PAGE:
Investigation (2)

As if to press me for an answer, the female staff deployed her sales talk.

“Azure dragon knight Nicholai, if it’s now, I’ll make his hourly fee 12000G!”

“T-that’s a bit high.”

My cold sweat wouldn’t stop.

“Then the seasoned veteran knight Reus. Normally, his hourly wage would be 20000G, but this time, we’re offering a daily fee of fifty thousand gold. If he’s on service all twenty four hourse of the day, it’s a discount of approximately 2000 per hour.”

“H-hold it. This man’s sixty seven, right? Can he fight?”

“Customer. It isn’t just a matter of young is better. At times, it’s important to learn from the wise, right?”

To make sure not to touch the display, I kept my finger a little away as I pointed something out.

“No, I’m sure he has plenty to teach, but it says right here he’s prone to dementia. I can’t learn anything if he’s forgotten it.”

“That’s one way of putting it.”

“That’s the only way to put it!”

Clearing my throat, and taking a deep breath, the dispatchable soldier corporation employee swiped the screen with her fingertip, quickly introducing the next person.

“You sure are stubborn. But there’s no helping it. I’ll introduce you a special one we keep in reserve. A short-lived master fencer, Gustav. When faced with his expert swordsmanship, any monster will be bisected in the spot, and the moment he pulls his blade from its scabbard, everything in the area shall be minced to shreds.”

“Hmm, that’s amazing. But he’s expensive, right?”

“Fufufufu, you’d think so. But he’s not. The truth is, he’s a swordsman boasting an interesting history with our firm… to make matters quick, he’s a problem child.”

“Then I can hire him for cheaper than the others?”

“How intuitive, dear customer.”

She made an obviously-feigned look of surprise, with an insincere smile on her face. “So how much is he?”

The moment I said that, Gustav’s profile disappeared from the display.

“Ah, my apologies, dear sir. At this very moment, the short-lived swordsman Gustav has passed away.”

“… Oh, so that’s what you meant by short-lived.”

“He always had a tendency towards self-harm.”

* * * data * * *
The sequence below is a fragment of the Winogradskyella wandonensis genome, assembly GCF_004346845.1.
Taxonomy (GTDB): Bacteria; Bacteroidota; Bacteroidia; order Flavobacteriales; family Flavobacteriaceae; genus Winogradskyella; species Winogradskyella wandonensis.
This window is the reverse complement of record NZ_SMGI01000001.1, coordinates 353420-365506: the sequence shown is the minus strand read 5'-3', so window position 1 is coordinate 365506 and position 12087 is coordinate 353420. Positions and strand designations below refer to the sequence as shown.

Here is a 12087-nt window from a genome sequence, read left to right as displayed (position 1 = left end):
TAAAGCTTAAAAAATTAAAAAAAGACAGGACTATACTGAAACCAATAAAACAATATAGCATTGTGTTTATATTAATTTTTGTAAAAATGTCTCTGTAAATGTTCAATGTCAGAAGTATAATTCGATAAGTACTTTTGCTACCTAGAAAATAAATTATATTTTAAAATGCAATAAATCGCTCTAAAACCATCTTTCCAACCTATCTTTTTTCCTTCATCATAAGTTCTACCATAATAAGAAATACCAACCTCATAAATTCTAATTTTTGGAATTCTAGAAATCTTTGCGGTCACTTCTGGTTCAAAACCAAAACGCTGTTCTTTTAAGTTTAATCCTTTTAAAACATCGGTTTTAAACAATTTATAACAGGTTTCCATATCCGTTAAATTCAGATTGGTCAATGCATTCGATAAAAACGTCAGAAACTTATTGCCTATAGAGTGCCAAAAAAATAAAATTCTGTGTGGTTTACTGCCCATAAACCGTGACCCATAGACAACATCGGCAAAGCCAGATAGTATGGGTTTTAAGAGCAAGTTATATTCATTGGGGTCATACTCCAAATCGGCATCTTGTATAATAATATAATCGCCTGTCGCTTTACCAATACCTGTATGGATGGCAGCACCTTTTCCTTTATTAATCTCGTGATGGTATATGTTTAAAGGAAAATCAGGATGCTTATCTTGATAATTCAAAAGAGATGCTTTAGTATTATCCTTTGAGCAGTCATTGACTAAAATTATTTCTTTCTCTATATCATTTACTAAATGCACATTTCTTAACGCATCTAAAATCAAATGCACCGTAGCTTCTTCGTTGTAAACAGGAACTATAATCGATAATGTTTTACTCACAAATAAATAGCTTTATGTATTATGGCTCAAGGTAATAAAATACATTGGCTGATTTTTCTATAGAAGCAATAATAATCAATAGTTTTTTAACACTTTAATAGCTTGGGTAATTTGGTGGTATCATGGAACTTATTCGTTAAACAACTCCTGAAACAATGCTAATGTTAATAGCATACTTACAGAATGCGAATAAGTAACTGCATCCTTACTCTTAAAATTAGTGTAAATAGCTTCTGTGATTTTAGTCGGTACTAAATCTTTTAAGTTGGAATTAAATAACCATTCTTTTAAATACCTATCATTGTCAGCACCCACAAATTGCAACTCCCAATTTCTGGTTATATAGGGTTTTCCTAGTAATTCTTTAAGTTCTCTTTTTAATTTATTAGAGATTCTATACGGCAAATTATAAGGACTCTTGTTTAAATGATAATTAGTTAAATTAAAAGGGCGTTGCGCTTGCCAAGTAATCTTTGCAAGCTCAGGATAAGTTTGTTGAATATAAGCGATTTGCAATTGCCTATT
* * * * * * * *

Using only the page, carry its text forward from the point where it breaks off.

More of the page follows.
Sobbing, she rubbed a handkerchief against the corners of her eyes. Of course, from what I could see of her crisp-dry canthus,  she didn’t have a single atom of sympathy.

“More importantly, don’t you have anyone better? How should I put it, calm even in a forest inhabited by monsters, with a low hourly wage?”

Ahem, the woman cleared her through with a prim face. “If I may be so rude, sir.

“The job of hired soldier is one with a constant risk of losing one’s life. The reason for their high hourly wage is by no means our pursuit of higher profit margins. Please think of it as the cost of their lives.”

“… I’m well aware of that. Meaning, it’s the insurance costs, right?”

“… God, you sure are a teaser, dear sir ♥. If you knew, you should have said it sooner!”

After showing a completely forces smile, she touched her fingertip to the touch panel, and swiped to change the screen.

“But to talk business, soldiers and insurance go hand in hand. To us, you are definitely a customer, but while being a customer, you are also a contractor. If a mercenary suffers a severe wound on the job, or in the worst case, they pass away, you will face a compensation fee even greater than the contract fee. If you’ll let me be direct, can you prepare over a hundred million in cold hard cash?”

… Erk, she stabs the painful spots.

There was mercenary business all over the world. Because this business was more profitable than any other industry in the world.

There were plenty of things to hurt people in the world. Especially because of that thing called magic, no matter where they were, humans couldn’t find quiet sleep at night.

The one who took advantage of that mentality was the mercenary dispatch business.

Their dispatch company was like an intermediary to the mercenaries scattered over the world. Acting as middleman between those with power and those who wanted power was their job.